People who work in the oil path and those with the ability to hire and fire will get a bigger salary bump next year compared to other workers in Canada, according to a new survey.
The latest Mercer compensation report says oil and gas industry workers will see the highest salary increases next year of 4.3 4.2 per cent, followed by executives and management 3.4 3.2 per cent and 3.3 per cent respectively.
The rest of Canada isn’t so far off, with the average raise in base pay expected to rise 3.1 per cent. While that's above inflation, which currently sits at 1.3 per cent, it's below 3.2-per-cent salary increase reported in both 2013 and 2012.
“These results are indicative of a flat lining trend,” says the report released this week.
The survey results come alongside equally uninspiring economic data in Canada, where GDP growth is weak and retail sales are slipping.
Still, our salary boost is slightly higher than in the U.S. where the average increase in base pay is expected to be 2.9 per cent next year, up from 2.8 per cent in 2013, as that economy works towards a long-awaited recovery.
Mercer says the results of its survey show that, despite weak points in the economy, companies need to continue to offer pay increases to attract and retain staff in today’s competitive workforce.
“While we are seeing a flattening in salary increases across the country, competitive industries and markets continue to recognize that in order to attract and retain top-performing employees they’re going to have to reward them,” said Iain Morris, leader of Mercer's Talent consulting business for Central Canada.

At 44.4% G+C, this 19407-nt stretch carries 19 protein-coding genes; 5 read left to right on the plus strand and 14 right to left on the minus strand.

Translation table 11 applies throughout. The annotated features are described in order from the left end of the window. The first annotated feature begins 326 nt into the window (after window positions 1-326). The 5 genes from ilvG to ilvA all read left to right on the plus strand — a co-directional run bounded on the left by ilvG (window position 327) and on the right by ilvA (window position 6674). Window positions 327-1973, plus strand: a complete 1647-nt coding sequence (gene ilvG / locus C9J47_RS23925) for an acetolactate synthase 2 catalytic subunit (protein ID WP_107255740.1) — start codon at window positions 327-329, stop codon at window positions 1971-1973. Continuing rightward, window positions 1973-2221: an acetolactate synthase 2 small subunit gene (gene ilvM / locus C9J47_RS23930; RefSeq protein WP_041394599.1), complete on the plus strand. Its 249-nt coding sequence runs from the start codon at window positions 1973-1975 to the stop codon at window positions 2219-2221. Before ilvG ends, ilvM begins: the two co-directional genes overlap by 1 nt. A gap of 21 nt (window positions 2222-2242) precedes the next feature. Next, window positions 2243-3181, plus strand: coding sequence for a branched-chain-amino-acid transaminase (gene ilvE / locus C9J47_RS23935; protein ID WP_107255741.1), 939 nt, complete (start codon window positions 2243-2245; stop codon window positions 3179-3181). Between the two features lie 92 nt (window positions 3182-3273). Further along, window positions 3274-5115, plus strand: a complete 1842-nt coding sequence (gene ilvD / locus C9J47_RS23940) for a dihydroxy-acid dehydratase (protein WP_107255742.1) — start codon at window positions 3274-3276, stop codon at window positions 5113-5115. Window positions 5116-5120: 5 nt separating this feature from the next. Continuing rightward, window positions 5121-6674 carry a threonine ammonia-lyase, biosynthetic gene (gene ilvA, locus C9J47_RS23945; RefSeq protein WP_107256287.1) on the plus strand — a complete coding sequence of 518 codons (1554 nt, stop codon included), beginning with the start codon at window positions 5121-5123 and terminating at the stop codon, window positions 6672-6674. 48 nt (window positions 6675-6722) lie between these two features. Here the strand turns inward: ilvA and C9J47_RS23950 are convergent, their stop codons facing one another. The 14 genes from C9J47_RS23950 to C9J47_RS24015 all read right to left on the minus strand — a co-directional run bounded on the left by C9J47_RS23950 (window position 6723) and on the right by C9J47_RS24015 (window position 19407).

“This includes higher pay increases along with other non-cash rewards such as training opportunities and career development.”
The results show star employees are getting even bigger salary increase than average workers, or even those in the oil industry.
According to the report, the highest performers got a 5.1-per-cent salary boost in 2013, which was about 6 per cent of the workforces. That compares a 2.8-per-cent bump for "middle performers," which represent about 60 per cent of workers, and those people who do nothing all day but still manage to keep their jobs got a 0.1-per-cent lift. They represent about 2 per cent of the workforce, Mercer says.
Head west for a higher salary
By province, people in oil-rich Alberta are expected to see the largest salary increase of 3.2 per cent, followed by another resource-rich province, Saskatchewan, at 3.1 per cent. Workers in Quebec, Manitoba and Greater Vancouver are forecast to see a 2.8-per-cent jump in pay next year.
That is consistent with a Hay Group survey released last week that also shows Albertans will see an average salary increase of 3.2 per cent next year. However, the Hay Group survey forecasts the pay hike for people in Saskatchewan will be higher at 3.4 per cent, while Newfoundlanders will be paid even more, with a 4-per-cent pay hike.
All three provinces are seeing their worker salaries driven higher by well-paying jobs in the oil and gas industry.
Meantime, the Hay Group survey said people in the Maritimes will only see a 2.1-per-cent pay increase, just ahead of B.C. at 2.3 per cent and both Ontario and the Greater Toronto Area at 2.5 per cent.
Mercer’s 2013/2014 Canada Compensation Planning Survey includes responses from 719 companies across Canada in five categories: executive, management, professional (sales and non-sales), office/clerical/technician, and trades/production/service. The results cover pay practices for about 2 million non-union workers. The Hay Group surveyed 500 Canadian organizations.
**Editor's note: Corrects to reflect 2014 projections versus 2013 actual values, which were initially reported.